Review by Jonathan W. Hickman
As much as one’s body defines gender, a voice can be just as distinctive. In “The Sound of Identity,” Georgia-born filmmaker James Kicklighter captures transgender opera singer Lucia Lucas's characteristic sound as she performs Don Giovanni in Tulsa, Oklahoma.
It’s a first—a transgender woman singer as Don Giovanni!
This story would be a carnival side-show in lesser hands, but Kicklighter finds his way in by concentrating on the baritone voice and the process built around it.
On Friday morning, I read that author J.K. Rowling gave back the Ripple of Hope Award bestowed upon her by the Robert F. Kennedy Human Rights organization. Why? She used her voice, the pen that brought her fame and fortune, to espouse a position deemed by many to be transphobic.
With great talent comes great responsibility, but, also, great scrutiny.
In contrast to Rowling’s controversial comments, Lucas employs her gift to bring positive attention to transgender issues. Early on, in “The Sound of Identity,” she makes a key point saying something to the effect: there are plenty of great voices out there, but only a few are heard. What’s interesting here is how Kicklighter’s camera catches Lucas’ naked honesty. She knows that her appearance on the famous stage of the esteemed Tulsa Opera is not exclusively related to her vocal abilities.
The film chronicles the unique story of a transgender singer inhabiting the role of Don Giovanni, a Mozart opera, based on the legend of the seductive Don Juan. But many, like myself, who are not familiar with opera, may be surprised that Tulsa has an opera house at all. We get a brief biographic sketch of the Tulsa Opera dating back to the 1940s when oil money gave birth to the company.
The evolution of opera in Oklahoma led to the employment of composer Tobias Picker as artistic director.
“Identity” is very much Picker’s story, as well. His decision to cast Lucas was risky. But he’s intent on presenting the work first and foremost. He smartly leaves the edgier elements associated with Lucas’s transgender status to others to analyze. But we learn that his personal story makes this particular production very important to him.
Also controversial is Picker’s decision to change the time of the opera to the 1950s. And as the composer, he’s keenly watching how the whole thing will turn out. Credit for success will ultimately go to Lucas, but a train-wreck failure will crash loudly at Picker's feet.
Fans of opera and theater, in general, will find “The Sound of Identity” to be a fascinating procedural. It's here where Kicklighter expands his potential audience. Indeed, there will be those that refuse to watch the film because of the belief is that it will be an LGBTQ call to action. But purely as an examination of the behind the scenes of a high-end stage production, the film works handsomely.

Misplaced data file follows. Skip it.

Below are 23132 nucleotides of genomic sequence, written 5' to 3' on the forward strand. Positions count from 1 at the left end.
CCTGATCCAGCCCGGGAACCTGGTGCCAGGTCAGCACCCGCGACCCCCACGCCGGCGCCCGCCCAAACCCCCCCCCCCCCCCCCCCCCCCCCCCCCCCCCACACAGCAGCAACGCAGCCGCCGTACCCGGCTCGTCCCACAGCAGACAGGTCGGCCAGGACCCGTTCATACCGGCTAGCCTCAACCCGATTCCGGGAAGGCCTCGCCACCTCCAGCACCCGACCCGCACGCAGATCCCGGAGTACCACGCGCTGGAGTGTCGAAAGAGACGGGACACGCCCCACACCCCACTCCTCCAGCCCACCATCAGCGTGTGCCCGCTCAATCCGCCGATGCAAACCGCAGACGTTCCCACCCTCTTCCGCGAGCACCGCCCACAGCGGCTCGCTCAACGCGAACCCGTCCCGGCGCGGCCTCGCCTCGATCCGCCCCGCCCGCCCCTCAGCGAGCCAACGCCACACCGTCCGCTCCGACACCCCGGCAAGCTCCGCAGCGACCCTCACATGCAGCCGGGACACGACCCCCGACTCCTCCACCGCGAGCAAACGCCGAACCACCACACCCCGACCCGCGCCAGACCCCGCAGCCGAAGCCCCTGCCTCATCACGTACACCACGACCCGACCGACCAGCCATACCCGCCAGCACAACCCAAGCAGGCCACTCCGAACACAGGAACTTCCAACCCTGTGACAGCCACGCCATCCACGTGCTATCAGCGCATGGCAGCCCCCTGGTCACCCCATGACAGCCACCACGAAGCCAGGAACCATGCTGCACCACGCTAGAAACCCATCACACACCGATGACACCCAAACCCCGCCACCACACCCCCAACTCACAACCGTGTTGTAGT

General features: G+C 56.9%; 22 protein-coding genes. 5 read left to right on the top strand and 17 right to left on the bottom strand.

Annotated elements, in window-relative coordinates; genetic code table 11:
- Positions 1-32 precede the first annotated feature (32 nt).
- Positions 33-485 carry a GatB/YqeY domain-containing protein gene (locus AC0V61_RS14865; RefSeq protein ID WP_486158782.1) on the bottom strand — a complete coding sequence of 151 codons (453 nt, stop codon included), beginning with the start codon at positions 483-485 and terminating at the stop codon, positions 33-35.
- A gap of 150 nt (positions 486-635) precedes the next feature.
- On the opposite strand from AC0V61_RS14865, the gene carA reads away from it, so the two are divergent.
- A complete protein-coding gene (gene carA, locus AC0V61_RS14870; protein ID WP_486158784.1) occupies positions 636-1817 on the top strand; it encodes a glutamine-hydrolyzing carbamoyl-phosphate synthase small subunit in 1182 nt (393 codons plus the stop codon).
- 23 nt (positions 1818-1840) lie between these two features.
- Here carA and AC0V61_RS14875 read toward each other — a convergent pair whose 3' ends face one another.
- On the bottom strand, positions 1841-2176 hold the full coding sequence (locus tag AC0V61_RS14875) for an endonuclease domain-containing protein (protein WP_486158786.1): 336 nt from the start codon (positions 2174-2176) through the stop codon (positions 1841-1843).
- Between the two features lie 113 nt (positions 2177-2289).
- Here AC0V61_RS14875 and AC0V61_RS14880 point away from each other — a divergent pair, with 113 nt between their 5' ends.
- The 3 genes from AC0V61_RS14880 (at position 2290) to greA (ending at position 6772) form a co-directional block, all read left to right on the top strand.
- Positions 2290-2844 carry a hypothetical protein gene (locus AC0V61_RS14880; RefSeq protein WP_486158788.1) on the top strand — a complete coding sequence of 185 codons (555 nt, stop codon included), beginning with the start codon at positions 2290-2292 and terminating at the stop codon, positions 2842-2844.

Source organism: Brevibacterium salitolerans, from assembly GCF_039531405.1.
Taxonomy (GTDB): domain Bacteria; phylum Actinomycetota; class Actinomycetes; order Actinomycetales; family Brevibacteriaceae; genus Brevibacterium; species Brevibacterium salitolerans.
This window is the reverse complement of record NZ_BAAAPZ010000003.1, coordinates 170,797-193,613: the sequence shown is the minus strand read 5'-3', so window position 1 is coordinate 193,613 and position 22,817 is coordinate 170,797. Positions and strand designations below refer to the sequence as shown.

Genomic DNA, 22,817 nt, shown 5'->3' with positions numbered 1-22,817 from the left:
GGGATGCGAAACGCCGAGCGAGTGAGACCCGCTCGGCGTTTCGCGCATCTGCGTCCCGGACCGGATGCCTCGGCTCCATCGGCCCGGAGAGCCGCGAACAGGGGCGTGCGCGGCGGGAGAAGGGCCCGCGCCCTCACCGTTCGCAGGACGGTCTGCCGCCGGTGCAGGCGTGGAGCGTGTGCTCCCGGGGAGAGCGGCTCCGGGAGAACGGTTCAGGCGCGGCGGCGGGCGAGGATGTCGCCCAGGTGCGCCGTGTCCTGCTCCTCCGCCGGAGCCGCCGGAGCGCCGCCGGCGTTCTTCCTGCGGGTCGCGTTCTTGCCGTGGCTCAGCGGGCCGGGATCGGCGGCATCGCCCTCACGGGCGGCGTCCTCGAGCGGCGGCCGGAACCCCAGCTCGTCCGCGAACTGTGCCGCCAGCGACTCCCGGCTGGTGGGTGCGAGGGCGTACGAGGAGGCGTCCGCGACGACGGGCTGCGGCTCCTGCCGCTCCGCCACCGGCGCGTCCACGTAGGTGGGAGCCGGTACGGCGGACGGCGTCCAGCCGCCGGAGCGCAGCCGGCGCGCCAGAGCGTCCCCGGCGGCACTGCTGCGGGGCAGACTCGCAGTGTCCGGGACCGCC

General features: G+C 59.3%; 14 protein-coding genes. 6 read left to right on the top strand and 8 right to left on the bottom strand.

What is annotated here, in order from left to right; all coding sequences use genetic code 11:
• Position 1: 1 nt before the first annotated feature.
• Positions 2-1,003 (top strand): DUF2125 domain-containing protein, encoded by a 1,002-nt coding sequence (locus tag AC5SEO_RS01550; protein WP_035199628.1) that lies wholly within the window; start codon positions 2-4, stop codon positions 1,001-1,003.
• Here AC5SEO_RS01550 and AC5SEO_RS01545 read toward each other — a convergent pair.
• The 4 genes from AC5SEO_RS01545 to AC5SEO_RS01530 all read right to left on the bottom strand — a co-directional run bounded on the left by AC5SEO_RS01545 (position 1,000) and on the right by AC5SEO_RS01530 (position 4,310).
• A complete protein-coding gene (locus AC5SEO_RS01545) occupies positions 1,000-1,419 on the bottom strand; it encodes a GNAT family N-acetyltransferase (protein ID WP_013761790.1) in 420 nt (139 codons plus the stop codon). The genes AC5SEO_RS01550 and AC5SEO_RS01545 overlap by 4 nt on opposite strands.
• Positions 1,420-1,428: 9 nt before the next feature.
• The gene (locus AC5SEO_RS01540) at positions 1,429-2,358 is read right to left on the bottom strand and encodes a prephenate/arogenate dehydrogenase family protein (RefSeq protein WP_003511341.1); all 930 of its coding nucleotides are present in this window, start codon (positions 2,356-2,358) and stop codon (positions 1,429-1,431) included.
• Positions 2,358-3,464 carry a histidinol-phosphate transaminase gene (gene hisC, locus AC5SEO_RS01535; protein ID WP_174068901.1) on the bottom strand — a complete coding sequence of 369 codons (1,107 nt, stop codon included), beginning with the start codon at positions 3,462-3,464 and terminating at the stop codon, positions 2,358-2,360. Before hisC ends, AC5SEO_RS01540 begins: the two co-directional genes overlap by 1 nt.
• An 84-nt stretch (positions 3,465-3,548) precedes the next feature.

It helps that this documentary is so well shot and staged. Kicklighter worked with cinematographer Jonathan Pope, who grew up in Atlanta, to craft lovely images. As Pope and Kicklighter were burdened with using only scant pieces of the performance itself in his final finished film, this was no easy task.
There were negotiations between the Tulsa Opera and unions that restricted the camera to filming a mere five minutes of actual performance. Anyone familiar with YouTube bootlegs of stage productions knows all too well how tough it is to present this material legally. Kicklighter’s edit uses the footage creatively, which enhances the narrative.
But the critical theme explored in “The Sound of Identity” is the struggle of a transgender woman taking on a role generally associated with a man. This man vs. woman vs. transgender has emerged as a lightning rod issue in our ever-polarized society.
Ultimately, the sound quality of the voice makes a powerful case for Lucas. She’s a remarkable talent, made even more remarkable due to her gender transformation. The pressure on her shoulders is substantial, and it takes its toll. Lucas’s breakdown in the film’s closing moments indicates that regardless of the show’s success or failure, she's made a significant contribution to the public discourse.
“The Sound of Identity” is currently screening at film festivals.
A RottenTomatoes.com Tomatometer-approved critic, Jonathan W. Hickman is also an entertainment lawyer, college professor, novelist, and filmmaker. He’s a member of the Atlanta Film Critics Circle, The Southeastern Film Critics Association, and the Georgia Film Critics Association. For more information about Jonathan visit: FilmProductionLaw.com or DailyFIlmFix.com